Planned DDOS campaign against DNS is meant to highlight piracy legislation issues
Al Gore may have finally met his match. While members of Anonymous aren’t planning on inventing the internet, they are planning on destroying it — supposedly.
The tricky thing about Anonymous is that they’re Anonymous, so it’s hard to differentiate fact from fictional prank, even if you want to. But a Pastebin has been posted dubbed “Operation Global Blackout“, which claims that the Anons are going to test the limits of their distributed denial of service attacking capabilities at the end of March.
The DDOS campaign is expected to target the world’s 13 domain name servers (DNSs), that allow the public to use the internet by translating human legible text-string URLs into machine-readable IP addresses. If the attack indeed materializes and if the DNS servers are all taken down, the Mayan apocalypse could come early — the internet could blink offline.
The Pastebin describes:
By cutting these off the Internet, nobody will be able to perform a domain name lookup, thus, disabling the HTTP Internet, which is, after all, the most widely used function of the Web. Anybody entering “http://www.google.com” or ANY other url, will get an error page, thus, they will think the Internet is down, which is, close enough. Remember, this is a protest, we are not trying to ‘kill’ the Internet, we are only temporarily shutting it down where it hurts the most.
In other words “we’re not trying to kill the internet, but we’re trying to kill it for a little bit,” implies Anonymous.
The posting goes into the planned attack in explicit detail. The tool use will be the Reflective DNS Amplification DDoS tool. By spoofing the DNS server with small UDP packets which appear to have orginated from the DNS server itself, the attacker tricks the DNS server into sending messages to itself creating a cascade of failures. The “amplified” part comes from the fact that the sent packets are small, but they trigger a large barrage of data.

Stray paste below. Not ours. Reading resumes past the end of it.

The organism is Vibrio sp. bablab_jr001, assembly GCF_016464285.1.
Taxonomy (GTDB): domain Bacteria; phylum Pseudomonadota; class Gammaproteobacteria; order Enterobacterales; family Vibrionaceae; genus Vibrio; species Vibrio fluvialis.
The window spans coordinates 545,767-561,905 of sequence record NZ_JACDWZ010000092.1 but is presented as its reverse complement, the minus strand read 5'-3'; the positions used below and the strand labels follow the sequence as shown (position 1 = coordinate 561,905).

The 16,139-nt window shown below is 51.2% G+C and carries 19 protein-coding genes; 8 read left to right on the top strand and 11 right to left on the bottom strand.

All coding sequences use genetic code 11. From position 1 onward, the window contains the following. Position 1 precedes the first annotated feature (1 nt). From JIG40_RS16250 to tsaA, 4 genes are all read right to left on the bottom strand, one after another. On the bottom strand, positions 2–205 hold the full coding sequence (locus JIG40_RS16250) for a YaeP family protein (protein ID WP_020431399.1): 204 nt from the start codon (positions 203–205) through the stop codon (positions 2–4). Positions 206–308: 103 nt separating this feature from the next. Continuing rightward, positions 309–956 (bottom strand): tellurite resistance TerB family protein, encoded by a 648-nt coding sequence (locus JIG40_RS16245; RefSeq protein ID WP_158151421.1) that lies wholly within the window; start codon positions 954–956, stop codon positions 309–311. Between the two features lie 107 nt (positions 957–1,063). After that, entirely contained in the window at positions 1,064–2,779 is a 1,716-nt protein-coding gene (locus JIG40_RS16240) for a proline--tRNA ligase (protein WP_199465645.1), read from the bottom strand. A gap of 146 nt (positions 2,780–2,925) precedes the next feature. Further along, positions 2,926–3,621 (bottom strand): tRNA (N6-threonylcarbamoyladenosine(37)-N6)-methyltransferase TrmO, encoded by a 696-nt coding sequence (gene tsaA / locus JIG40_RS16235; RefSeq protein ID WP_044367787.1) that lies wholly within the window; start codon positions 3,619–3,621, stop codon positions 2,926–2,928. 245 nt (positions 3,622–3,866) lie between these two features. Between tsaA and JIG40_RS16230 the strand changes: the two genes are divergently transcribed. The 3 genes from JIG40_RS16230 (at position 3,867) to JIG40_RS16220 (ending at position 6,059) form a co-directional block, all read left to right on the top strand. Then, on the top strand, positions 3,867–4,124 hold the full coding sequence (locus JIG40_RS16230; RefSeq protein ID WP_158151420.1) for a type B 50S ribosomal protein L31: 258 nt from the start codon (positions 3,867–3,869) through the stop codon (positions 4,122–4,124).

Anonymous will reportedly try to shut down DNS servers worldwide at the end of the month.
[Image Source: Renjus Blog]
So what’s the point of this planned attack? According to Anonymous:
Again, there’s no confirmation this post is real — it could simply be the work of a clever security researcher trying to scare the DNS servers into beefing up their security. Also, given that the Anons have explained their reported attack vector, it may be easier to block.
It’s a bit hard to believe that they could actually take down the internet. Past attacks on DNS servers have failed to accomplish the unthinkable — worldwide internet outage. And Anonymous‘s purported past claims — such as a threat that Facebook would be taken down (a claim later denied by some members), an attack on the NYSE, and a DDOS attack on BART all failed to have the intended level of service disruption. On the other hand Anonymous did help take down Sony Corp.’s (TYO:6758) digital properties as well as the U.S. Central Intelligence Agency‘s public homepage.
Thus it’s a bit premature to start panicking, but it couldn’t hurt to grab a few IP addresses of your favorite sites, just in case things get anywhere close to as crazy as the post promises.